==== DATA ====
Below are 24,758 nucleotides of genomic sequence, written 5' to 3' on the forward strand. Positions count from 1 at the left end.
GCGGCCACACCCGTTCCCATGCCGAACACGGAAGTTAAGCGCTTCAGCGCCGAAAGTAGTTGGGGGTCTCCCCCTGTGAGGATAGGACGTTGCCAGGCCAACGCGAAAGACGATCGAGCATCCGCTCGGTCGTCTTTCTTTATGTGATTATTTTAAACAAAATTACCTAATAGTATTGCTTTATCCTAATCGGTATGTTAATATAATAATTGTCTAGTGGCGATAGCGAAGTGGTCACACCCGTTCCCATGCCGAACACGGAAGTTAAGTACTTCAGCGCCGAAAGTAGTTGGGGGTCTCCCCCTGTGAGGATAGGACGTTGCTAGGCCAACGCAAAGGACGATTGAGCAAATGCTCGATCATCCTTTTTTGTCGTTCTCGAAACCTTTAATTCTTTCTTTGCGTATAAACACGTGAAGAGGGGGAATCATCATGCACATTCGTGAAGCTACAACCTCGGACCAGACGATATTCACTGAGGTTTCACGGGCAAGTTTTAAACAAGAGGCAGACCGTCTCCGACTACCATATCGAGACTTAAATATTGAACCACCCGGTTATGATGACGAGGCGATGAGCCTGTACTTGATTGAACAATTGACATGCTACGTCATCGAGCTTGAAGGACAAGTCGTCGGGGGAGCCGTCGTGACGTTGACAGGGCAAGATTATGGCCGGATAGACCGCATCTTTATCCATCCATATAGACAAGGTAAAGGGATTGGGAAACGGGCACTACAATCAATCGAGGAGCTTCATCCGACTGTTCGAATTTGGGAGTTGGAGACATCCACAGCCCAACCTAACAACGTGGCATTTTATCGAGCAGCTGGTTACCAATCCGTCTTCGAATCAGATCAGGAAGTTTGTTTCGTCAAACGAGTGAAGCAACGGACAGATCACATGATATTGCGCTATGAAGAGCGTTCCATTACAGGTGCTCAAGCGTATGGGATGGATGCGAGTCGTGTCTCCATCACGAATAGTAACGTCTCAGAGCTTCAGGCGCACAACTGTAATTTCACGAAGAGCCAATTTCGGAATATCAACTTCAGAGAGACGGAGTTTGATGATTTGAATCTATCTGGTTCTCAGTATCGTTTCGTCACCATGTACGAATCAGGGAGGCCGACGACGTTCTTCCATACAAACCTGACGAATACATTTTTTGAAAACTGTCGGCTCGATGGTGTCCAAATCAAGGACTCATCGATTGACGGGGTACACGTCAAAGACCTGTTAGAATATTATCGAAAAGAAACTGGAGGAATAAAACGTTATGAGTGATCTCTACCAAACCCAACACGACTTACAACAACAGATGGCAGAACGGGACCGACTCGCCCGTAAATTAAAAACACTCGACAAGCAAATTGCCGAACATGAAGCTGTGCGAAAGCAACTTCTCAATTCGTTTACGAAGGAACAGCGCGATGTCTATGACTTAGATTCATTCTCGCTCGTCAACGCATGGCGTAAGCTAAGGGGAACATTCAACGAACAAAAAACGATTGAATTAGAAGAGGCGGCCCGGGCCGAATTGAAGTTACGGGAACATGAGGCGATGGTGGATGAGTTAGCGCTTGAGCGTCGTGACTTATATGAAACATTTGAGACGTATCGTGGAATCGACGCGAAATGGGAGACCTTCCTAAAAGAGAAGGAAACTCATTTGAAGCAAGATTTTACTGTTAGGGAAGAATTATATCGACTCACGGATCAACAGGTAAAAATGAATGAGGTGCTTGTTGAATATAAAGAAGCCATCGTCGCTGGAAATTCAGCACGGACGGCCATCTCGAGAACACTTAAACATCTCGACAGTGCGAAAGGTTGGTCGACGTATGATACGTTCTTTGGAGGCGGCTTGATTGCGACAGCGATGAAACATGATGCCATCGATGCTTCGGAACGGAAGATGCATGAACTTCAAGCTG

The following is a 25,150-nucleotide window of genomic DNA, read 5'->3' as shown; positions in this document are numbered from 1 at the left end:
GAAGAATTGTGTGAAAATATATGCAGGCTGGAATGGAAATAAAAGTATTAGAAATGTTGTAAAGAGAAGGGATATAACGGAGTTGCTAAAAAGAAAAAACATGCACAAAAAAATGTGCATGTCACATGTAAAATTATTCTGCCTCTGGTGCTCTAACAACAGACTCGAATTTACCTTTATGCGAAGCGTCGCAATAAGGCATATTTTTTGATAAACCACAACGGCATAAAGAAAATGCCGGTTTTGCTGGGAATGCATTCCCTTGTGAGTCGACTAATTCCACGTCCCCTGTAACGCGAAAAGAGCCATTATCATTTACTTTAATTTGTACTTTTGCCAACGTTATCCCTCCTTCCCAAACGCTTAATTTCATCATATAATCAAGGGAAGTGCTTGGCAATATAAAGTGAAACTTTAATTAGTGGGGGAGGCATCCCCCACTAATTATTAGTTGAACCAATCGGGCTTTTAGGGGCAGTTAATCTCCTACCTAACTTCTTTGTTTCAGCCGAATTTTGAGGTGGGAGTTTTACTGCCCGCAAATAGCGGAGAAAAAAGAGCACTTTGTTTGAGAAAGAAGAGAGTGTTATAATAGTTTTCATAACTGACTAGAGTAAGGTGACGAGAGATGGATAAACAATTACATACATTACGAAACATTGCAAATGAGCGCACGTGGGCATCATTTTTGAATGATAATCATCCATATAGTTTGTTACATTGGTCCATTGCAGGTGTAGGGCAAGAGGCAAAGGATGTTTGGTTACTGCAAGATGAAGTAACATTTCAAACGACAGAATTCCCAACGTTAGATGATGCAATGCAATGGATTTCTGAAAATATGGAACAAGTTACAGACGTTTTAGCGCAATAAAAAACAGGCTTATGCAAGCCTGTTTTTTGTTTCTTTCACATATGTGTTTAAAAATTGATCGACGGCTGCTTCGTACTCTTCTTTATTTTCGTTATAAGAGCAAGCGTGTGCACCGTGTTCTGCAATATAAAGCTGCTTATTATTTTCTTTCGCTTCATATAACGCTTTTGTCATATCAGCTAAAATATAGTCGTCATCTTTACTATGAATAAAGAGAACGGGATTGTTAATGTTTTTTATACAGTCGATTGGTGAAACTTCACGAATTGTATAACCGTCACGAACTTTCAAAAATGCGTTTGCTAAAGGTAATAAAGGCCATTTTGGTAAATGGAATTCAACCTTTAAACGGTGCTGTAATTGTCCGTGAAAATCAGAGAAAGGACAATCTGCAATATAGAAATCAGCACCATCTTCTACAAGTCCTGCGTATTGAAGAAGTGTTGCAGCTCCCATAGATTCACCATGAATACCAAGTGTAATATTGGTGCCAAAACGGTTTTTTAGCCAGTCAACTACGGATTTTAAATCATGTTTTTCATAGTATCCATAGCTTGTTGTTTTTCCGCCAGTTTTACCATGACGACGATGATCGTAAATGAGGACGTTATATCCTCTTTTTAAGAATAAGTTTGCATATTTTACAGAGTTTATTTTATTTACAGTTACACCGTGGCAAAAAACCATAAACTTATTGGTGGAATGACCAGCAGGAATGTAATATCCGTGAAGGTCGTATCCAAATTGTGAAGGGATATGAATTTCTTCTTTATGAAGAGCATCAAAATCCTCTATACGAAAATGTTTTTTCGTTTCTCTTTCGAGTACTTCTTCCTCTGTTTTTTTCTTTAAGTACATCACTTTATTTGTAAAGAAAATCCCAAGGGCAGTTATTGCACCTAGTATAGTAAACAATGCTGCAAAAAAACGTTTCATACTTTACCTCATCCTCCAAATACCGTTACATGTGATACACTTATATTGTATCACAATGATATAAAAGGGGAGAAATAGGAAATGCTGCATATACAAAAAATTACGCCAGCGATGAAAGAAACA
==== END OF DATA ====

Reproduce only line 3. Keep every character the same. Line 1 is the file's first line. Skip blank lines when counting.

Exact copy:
The following is a 25,150-nucleotide window of genomic DNA, read 5'->3' as shown; positions in this document are numbered from 1 at the left end: